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Mike, Founder of Mirage

Mike, Founder of Mirage

Ancient Thoughts for Modern Results — Stoicism and the Workplace

It all started in the 3rd century BC with the gathering of a group of thinkers in Athens. By debating and discussing the ways —and tools— for living a fulfilling and virtuous life, Stoicism was born. This impactful ideology has since not only survived for thousands of years, but also influenced the entire world. From the outskirts of Athens to the political heart of Rome. From individuals, to businesses. How does this ancient school of thought influence the way we, at Mirage, work in the 21st century? How can the principles of Stoicism become meaningful for you personally and professionally?

Stoicism seeks to bring ethics to the forefront, so that philosophy can be a productive life practice. A guide to living. A guide to working. An operating system. The skills of the philosopher such as reason, virtue, logic and ethics together form a solid framework. To solve problems. To guide. To persuade and to compromise.

The Stoics elaborated an extensive taxonomy of virtue, dividing it into four main segments: wisdom, justice, courage and temperance. Let’s break this down into more specifics.

Wisdom: good sense, discretion, quick-wittedness and resourcefulness.
Justice: honesty, equity, piety and fair-dealing.
Courage: endurance, confidence and high-mindedness.
Temperance: discipline, modesty and self-control.

Stoicism is in essence about realising and acting upon the fact that we don’t control the world around us, but we do control the way how we respond. By incorporating these four main types of virtue, let’s say into your work environment, you will be able to build an attitude of sustainable resilience. The Stoics said that everything we face in life is an opportunity to respond with virtue.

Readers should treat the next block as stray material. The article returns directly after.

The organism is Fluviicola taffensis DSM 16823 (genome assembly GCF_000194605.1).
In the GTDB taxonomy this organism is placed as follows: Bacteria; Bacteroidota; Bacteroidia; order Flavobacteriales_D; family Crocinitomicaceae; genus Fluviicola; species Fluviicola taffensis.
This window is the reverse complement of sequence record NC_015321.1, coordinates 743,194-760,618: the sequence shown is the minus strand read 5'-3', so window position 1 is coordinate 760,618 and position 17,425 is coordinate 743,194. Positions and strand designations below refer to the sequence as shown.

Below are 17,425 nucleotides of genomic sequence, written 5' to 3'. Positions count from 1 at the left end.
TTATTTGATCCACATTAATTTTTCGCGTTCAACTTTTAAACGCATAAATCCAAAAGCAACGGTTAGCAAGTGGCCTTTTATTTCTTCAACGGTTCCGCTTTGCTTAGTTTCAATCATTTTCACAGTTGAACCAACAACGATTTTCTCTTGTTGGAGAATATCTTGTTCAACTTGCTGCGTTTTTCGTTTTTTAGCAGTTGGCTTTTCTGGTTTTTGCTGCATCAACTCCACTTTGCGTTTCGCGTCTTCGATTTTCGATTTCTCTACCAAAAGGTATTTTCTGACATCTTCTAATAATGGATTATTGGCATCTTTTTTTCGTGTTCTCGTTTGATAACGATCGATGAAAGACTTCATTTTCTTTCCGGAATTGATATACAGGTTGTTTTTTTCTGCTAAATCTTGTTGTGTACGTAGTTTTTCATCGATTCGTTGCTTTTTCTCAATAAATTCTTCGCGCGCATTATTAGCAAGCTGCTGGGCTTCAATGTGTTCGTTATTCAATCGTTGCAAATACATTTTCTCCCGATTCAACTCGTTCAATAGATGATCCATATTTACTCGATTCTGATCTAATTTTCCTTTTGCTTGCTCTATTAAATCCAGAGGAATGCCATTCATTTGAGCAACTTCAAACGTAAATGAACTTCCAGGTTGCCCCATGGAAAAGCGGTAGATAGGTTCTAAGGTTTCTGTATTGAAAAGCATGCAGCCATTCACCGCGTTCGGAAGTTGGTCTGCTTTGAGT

Learn. Apply. Learn. Apply. This is the Stoic way. An approach that we ourselves integrated in our modus operandi and positioned at the core of our attitude. This is the foundation for innovation and growth. We do so by applying what we learn. Over and over again. The only reason to study philosophy, in this case Stoicism, is to become a better person. Aren’t we all striving to become a better version of ourselves?

Surely this article was a basic, general introduction of Stoicism. There is so much more to explore and to discuss. We are always happy to talk about this interesting topic and its perspectives — you too? Let’s plan a rendezvous. Simply drop us a mail at info@thisismirage.com and let us know if you would like to receive a list of book recommendations.

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